While MacDonald says it’s hard for her to pick just one favourite sport that she currently plays, at this point in her life, she considers running to be her passion.

“I tend to switch between sports a lot,” says MacDonald. “But right now, running is my passion…I Just really love it.”

MacDonald adds that initially, in Grade 7, she didn’t run and had no real interest in beginning the sport, but her parents, who she says are avid runners, convinced her to give it a shot.

“In Grade 7 I didn’t really run at all,” says MacDonald. “But my parents did, and, kind of, they tried to drag me to run, but I wasn’t that good, I didn’t really like it.”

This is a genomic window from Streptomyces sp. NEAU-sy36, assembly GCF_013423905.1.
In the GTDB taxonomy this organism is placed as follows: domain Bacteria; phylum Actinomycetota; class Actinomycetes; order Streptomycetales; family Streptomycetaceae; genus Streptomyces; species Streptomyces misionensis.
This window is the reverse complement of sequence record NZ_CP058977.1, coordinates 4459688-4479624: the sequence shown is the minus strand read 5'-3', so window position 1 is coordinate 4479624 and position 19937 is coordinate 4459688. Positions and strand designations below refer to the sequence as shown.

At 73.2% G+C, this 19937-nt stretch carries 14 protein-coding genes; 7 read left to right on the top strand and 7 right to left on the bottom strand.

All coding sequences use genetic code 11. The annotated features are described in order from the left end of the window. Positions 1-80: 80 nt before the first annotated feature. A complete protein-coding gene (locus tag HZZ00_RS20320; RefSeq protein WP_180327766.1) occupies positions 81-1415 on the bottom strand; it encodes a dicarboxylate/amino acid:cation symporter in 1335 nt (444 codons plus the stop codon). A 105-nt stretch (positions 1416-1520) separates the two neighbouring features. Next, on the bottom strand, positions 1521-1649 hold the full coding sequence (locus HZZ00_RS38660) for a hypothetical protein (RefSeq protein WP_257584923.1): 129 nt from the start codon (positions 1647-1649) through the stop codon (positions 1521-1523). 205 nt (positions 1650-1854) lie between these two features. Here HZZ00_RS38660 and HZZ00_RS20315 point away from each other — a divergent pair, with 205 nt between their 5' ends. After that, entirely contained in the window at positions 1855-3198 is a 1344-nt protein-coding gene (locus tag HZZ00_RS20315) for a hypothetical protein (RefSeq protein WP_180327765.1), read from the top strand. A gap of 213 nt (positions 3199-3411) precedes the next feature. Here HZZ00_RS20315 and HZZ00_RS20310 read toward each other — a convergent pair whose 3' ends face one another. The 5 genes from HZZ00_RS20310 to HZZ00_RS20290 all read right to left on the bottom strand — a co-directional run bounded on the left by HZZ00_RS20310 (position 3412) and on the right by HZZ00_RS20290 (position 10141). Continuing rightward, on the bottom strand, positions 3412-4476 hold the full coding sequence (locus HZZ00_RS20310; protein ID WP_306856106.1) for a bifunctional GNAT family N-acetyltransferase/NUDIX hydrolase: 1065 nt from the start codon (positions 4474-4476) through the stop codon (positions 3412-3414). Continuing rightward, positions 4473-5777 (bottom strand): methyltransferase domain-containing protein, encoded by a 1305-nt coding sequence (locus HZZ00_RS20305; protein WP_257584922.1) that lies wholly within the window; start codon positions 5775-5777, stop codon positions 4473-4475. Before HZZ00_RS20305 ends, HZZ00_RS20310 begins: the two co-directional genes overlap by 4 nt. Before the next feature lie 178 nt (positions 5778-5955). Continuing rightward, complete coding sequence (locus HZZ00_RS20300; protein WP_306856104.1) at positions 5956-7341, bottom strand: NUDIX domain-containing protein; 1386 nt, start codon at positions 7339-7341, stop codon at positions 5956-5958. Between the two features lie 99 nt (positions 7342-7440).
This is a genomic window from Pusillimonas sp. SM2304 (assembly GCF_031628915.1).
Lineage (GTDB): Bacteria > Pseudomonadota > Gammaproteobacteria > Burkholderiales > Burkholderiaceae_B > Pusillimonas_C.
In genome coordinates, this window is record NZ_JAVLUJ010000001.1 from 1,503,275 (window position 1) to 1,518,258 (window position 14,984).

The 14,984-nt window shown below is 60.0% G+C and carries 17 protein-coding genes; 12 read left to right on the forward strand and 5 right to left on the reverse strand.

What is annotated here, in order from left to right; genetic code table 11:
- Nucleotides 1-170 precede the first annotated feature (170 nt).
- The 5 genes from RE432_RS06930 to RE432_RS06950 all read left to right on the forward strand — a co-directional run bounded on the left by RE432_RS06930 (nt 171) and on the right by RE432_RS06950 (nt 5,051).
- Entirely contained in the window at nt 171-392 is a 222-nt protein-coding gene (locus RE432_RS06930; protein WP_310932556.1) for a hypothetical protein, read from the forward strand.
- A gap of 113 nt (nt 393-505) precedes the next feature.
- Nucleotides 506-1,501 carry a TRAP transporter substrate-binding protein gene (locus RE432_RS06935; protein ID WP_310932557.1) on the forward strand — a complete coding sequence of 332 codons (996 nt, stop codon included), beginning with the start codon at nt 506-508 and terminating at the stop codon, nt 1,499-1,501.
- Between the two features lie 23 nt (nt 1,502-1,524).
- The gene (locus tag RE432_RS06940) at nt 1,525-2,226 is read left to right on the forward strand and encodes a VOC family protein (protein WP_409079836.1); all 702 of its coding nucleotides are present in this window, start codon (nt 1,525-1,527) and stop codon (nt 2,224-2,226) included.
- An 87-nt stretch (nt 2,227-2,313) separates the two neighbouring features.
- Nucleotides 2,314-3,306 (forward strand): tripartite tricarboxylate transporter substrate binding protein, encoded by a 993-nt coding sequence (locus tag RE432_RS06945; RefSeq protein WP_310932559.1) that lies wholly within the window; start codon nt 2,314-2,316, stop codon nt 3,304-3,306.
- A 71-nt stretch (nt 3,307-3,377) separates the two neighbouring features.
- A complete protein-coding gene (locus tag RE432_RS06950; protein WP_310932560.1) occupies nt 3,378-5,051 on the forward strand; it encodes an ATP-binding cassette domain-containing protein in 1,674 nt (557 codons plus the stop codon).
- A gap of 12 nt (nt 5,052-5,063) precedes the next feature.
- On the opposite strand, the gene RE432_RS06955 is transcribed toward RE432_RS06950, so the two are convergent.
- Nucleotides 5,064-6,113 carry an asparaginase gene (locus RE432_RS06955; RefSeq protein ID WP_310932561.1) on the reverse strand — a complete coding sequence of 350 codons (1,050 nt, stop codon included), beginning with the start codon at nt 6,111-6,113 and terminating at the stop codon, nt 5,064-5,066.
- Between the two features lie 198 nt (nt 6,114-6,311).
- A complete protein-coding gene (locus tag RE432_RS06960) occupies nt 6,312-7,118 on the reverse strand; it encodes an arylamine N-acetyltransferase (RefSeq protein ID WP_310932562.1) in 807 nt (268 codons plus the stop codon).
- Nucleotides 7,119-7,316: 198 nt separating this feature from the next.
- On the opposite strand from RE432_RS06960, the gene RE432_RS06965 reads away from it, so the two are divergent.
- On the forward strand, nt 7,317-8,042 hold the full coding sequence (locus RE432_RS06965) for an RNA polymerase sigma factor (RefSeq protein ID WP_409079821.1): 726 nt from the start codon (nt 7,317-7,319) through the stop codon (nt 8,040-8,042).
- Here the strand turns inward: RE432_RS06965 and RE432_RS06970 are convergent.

When the time came for track and field to begin, MacDonald was determined to give running another chance and chose to do sprinting – but soon realized it wasn’t for her.

She eventually found her love for long distance running when she began jogging on the trails behind the school while the other athletes went away to regionals and provincials.

“I just kind of fell in love with it,” says MacDonald. “Then I trained a lot over the summer and got a fairly good base and trained really hard with the other athletes when the season came, and that’s when I got really into it.”

MacDonald competes in the five-kilometre in cross-country, and the 3,000-, 1,500- and 800-metre events in track and field.

Aria MacDonald competed at the Canadian Biathlon Championships 2018 in Charlo, New Brunswick.
Aria MacDonald competed at the Canadian Biathlon Championships 2018 in Charlo, New Brunswick.

Potential for Canada Games

While passionate about running, MacDonald says that biathlon is a huge part of her life — a sport she’s lucky enough to share an interest in with her father.